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Edison Seeks to Limit PUC Police Powers


Southern California Edison wants the Legislature to strip the Public Utilities Commission's investigators of their police powers for participating in last fall's massive criminal raid of the utility's corporate headquarters, according to two state officials.

The chairwoman of the Assembly's Utilities and Commerce Committee called the effort "audacious and outrageous" and an attempt to get even with a state regulatory agency for doing its job.

"This is like criminals saying they don't like how law enforcement treats them so we should take away their guns and badges," Assemblywoman Diane Martinez (D-Monterey Park) said Tuesday.

But an Edison official said the utility does not object to investigators having police powers. However, it wants to make sure the agency isn't given "broader police powers."

"We want to concede right off the top we're sensitive to the whole issue" that led to the raid, said Tommy Ross, an Edison vice president.

At issue is an otherwise innocuous piece of legislation introduced by Martinez that would update and clarify certain sections of state law.

The Public Utilities Commission is seeking to note that the name of the division for which investigators work has been changed from Safety and Enforcement to Consumer Services Division, according to Larry McNeely, an enforcement director for the commission.

But Gary Schoonyan, who heads Edison's San Francisco office, said the utility is concerned that the proposed amendment would also shift to the commission's executive director the authority to give any employee police powers. That might lead to an expansion of empowered investigators who lack the proper training and oversight, he said.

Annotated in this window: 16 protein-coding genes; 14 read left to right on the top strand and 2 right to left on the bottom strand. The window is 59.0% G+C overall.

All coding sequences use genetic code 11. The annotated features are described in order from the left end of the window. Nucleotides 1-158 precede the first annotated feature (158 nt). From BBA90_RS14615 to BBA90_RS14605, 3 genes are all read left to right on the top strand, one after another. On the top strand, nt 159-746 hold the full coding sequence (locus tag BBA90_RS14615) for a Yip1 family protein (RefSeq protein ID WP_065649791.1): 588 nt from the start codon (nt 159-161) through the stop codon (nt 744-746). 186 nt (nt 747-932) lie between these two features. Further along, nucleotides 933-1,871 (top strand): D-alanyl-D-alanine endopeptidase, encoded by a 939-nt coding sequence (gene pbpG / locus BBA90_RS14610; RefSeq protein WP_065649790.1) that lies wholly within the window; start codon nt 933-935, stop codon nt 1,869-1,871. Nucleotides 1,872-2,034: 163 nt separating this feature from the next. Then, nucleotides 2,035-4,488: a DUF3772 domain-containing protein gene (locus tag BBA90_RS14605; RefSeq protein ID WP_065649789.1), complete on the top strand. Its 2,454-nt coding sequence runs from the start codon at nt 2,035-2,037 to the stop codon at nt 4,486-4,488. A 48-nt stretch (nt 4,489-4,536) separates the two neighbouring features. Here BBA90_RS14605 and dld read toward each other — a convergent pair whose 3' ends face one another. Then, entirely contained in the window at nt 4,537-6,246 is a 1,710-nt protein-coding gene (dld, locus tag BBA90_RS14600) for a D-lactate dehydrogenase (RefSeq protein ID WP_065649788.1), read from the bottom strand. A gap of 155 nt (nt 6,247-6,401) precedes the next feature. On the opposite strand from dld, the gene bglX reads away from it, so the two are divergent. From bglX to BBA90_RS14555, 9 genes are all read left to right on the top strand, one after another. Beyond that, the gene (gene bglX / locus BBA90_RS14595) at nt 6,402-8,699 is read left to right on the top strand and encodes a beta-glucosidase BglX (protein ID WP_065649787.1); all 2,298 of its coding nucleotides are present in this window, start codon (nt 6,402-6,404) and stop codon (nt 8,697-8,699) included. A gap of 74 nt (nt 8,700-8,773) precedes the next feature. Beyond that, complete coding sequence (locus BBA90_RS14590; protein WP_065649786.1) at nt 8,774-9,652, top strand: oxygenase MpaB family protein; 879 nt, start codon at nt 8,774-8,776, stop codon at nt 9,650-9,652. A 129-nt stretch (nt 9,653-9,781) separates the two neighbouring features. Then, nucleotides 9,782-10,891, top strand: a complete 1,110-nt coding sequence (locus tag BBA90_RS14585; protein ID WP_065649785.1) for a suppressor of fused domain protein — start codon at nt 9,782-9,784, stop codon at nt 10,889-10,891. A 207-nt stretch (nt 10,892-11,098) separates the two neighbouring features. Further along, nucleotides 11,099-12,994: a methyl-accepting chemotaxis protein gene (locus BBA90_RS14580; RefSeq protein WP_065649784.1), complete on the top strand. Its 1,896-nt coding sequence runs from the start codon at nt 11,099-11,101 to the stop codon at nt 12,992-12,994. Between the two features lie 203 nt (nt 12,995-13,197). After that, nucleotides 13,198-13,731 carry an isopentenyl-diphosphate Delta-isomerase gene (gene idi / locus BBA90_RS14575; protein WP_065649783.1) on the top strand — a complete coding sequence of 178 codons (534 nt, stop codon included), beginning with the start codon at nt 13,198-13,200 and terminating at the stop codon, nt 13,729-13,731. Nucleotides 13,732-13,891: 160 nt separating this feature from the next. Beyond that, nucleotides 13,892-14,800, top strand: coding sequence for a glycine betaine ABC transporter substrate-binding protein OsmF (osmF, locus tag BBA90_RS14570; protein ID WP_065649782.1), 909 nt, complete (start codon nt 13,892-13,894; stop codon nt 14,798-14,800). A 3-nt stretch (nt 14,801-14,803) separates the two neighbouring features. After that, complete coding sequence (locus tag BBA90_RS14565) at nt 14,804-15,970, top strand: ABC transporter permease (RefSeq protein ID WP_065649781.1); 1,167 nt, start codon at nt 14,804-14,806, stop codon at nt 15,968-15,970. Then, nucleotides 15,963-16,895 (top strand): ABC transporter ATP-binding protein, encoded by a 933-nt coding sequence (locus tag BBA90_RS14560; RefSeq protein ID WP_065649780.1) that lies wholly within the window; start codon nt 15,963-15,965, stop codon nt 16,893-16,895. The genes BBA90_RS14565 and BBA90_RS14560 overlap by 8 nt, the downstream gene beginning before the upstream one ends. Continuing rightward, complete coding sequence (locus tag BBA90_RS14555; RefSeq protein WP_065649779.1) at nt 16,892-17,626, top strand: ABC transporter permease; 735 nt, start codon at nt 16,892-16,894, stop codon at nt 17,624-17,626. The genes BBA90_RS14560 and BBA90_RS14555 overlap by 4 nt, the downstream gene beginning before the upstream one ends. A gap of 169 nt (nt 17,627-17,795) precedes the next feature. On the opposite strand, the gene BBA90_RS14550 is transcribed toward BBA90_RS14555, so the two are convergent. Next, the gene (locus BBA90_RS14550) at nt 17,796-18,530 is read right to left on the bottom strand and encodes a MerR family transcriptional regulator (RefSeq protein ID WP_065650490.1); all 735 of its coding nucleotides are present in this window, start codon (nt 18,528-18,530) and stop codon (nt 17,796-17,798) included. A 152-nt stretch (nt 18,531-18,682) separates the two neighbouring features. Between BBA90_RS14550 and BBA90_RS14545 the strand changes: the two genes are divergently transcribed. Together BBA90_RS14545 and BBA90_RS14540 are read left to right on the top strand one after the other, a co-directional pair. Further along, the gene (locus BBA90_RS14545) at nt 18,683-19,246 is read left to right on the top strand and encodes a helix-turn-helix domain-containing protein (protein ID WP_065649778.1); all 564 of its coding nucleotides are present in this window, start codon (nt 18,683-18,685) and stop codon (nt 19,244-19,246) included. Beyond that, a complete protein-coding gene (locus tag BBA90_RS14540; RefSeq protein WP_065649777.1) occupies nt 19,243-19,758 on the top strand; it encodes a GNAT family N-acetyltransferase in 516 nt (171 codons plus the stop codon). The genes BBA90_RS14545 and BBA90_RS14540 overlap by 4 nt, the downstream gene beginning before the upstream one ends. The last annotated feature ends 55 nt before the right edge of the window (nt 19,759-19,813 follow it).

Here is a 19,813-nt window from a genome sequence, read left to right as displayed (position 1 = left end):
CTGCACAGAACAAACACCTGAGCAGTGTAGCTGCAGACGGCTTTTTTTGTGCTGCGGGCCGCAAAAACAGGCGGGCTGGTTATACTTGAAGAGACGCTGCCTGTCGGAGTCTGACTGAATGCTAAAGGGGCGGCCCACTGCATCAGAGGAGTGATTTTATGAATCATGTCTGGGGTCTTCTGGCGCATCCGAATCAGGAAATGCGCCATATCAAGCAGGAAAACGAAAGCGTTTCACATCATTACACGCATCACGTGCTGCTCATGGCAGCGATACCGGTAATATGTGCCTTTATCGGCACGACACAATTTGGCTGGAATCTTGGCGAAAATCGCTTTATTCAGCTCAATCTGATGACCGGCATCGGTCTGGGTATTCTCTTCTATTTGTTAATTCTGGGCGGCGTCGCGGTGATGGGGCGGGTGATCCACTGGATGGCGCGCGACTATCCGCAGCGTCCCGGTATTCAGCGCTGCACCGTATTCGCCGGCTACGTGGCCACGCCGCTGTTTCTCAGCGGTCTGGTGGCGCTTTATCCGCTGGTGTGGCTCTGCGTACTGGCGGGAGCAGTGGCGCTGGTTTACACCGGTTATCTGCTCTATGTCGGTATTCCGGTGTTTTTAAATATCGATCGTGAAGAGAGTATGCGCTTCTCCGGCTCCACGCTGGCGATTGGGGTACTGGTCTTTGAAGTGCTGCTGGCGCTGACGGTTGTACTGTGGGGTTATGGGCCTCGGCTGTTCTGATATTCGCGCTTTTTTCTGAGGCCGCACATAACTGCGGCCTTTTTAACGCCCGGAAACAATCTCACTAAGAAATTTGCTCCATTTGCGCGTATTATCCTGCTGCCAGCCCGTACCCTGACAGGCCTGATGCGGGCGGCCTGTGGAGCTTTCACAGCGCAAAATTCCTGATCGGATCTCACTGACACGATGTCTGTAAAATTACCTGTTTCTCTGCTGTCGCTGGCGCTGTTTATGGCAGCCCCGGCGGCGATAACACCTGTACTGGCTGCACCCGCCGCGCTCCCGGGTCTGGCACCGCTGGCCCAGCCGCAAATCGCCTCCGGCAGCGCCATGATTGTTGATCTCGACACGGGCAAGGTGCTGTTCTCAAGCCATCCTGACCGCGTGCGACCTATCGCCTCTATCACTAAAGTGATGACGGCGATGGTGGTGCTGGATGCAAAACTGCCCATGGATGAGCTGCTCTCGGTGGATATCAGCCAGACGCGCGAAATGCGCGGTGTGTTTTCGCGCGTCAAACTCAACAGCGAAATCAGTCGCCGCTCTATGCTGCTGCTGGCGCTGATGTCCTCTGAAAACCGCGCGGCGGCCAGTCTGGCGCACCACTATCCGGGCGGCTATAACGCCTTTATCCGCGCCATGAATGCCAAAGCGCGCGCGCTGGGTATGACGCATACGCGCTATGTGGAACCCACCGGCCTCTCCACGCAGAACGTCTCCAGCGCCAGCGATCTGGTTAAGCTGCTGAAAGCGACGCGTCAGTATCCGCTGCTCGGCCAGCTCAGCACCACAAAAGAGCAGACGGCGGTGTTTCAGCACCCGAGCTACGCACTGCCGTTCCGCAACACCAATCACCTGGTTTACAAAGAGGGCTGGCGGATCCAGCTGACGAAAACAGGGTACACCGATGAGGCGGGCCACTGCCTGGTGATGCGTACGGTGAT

Edison executives, still angry over the raid in which 50 law enforcement officers served criminal search warrants on the utility's Rosemead headquarters, made no secret of the utility's intentions during a recent meeting with top commission enforcement officials.

"Edison came in here and told us this was in retaliation because we went along on that raid," McNeely said. "They told us point-blank: 'We want to make sure this never happens again.' "

McNeely said Schoonyan made it clear that "they want to repeal our powers altogether."

The raid occurred because Edison refused to cooperate with state arson investigators who had traced the cause of an October 1996 Calabasas fire to an Edison power pole. That blaze scorched 13,000 acres in the Santa Monica Mountains and hospitalized seven firefighters.

A Los Angeles County deputy district attorney declined in April to prosecute Edison, a division of Edison International, saying he didn't think he could prove that it had acted with criminal negligence. But he noted in his 12-page analysis of the case that Edison's equipment had caused the fire.

Consumer advocates are watching the bill closely.

"The PUC has to have that enforcement power, no question about it," said Lenny Goldberg, lobbyist for the Utility Reform Network. "If this is an effort to weaken that, this would be a real problem for consumers."

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